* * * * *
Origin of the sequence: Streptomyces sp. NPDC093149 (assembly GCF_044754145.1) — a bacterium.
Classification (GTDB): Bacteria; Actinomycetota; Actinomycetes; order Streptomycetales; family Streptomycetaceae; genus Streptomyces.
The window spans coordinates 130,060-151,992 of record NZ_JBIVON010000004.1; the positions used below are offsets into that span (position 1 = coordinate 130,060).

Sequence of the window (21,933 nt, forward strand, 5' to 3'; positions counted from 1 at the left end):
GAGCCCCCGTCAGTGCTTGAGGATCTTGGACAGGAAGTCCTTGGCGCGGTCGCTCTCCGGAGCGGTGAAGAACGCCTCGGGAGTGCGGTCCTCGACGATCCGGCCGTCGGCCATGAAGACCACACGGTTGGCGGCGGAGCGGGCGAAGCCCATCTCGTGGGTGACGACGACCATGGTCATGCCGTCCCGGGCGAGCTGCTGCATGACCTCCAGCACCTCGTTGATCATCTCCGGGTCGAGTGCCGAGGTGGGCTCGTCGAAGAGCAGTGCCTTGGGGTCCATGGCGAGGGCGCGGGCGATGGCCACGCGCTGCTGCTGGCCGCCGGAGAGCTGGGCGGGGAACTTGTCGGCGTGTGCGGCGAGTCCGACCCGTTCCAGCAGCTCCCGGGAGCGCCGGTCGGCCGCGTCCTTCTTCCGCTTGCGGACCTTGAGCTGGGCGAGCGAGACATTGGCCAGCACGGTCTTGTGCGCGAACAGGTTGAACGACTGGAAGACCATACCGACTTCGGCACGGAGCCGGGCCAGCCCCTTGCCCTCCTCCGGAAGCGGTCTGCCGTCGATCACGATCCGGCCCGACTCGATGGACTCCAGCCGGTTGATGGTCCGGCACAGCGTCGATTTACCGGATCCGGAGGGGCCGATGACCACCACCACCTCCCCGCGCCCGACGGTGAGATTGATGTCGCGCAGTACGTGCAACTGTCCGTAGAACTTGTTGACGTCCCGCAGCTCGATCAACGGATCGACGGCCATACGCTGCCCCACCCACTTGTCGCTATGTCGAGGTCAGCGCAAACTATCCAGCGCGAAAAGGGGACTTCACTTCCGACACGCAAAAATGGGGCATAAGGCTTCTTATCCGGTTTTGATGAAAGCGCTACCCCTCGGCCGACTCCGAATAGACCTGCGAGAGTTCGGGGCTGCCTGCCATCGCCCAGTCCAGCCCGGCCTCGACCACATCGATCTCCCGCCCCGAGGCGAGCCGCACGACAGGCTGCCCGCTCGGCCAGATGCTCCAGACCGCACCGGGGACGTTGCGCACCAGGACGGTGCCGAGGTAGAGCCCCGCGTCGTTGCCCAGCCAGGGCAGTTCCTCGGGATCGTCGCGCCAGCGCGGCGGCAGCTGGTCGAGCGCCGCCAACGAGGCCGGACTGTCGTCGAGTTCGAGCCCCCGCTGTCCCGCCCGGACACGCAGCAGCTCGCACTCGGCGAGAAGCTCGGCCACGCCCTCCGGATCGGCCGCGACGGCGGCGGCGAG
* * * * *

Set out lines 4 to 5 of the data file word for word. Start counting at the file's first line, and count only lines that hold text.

Sequence of the window (21,933 nt, forward strand, 5' to 3'; positions counted from 1 at the left end):
GAGCCCCCGTCAGTGCTTGAGGATCTTGGACAGGAAGTCCTTGGCGCGGTCGCTCTCCGGAGCGGTGAAGAACGCCTCGGGAGTGCGGTCCTCGACGATCCGGCCGTCGGCCATGAAGACCACACGGTTGGCGGCGGAGCGGGCGAAGCCCATCTCGTGGGTGACGACGACCATGGTCATGCCGTCCCGGGCGAGCTGCTGCATGACCTCCAGCACCTCGTTGATCATCTCCGGGTCGAGTGCCGAGGTGGGCTCGTCGAAGAGCAGTGCCTTGGGGTCCATGGCGAGGGCGCGGGCGATGGCCACGCGCTGCTGCTGGCCGCCGGAGAGCTGGGCGGGGAACTTGTCGGCGTGTGCGGCGAGTCCGACCCGTTCCAGCAGCTCCCGGGAGCGCCGGTCGGCCGCGTCCTTCTTCCGCTTGCGGACCTTGAGCTGGGCGAGCGAGACATTGGCCAGCACGGTCTTGTGCGCGAACAGGTTGAACGACTGGAAGACCATACCGACTTCGGCACGGAGCCGGGCCAGCCCCTTGCCCTCCTCCGGAAGCGGTCTGCCGTCGATCACGATCCGGCCCGACTCGATGGACTCCAGCCGGTTGATGGTCCGGCACAGCGTCGATTTACCGGATCCGGAGGGGCCGATGACCACCACCACCTCCCCGCGCCCGACGGTGAGATTGATGTCGCGCAGTACGTGCAACTGTCCGTAGAACTTGTTGACGTCCCGCAGCTCGATCAACGGATCGACGGCCATACGCTGCCCCACCCACTTGTCGCTATGTCGAGGTCAGCGCAAACTATCCAGCGCGAAAAGGGGACTTCACTTCCGACACGCAAAAATGGGGCATAAGGCTTCTTATCCGGTTTTGATGAAAGCGCTACCCCTCGGCCGACTCCGAATAGACCTGCGAGAGTTCGGGGCTGCCTGCCATCGCCCAGTCCAGCCCGGCCTCGACCACATCGATCTCCCGCCCCGAGGCGAGCCGCACGACAGGCTGCCCGCTCGGCCAGATGCTCCAGACCGCACCGGGGACGTTGCGCACCAGGACGGTGCCGAGGTAGAGCCCCGCGTCGTTGCCCAGCCAGGGCAGTTCCTCGGGATCGTCGCGCCAGCGCGGCGGCAGCTGGTCGAGCGCCGCCAACGAGGCCGGACTGTCGTCGAGTTCGAGCCCCCGCTGTCCCGCCCGGACACGCAGCAGCTCGCACTCGGCGAGAAGCTCGGCCACGCCCTCCGGATCGGCCGCGACGGCGGCGGCGAG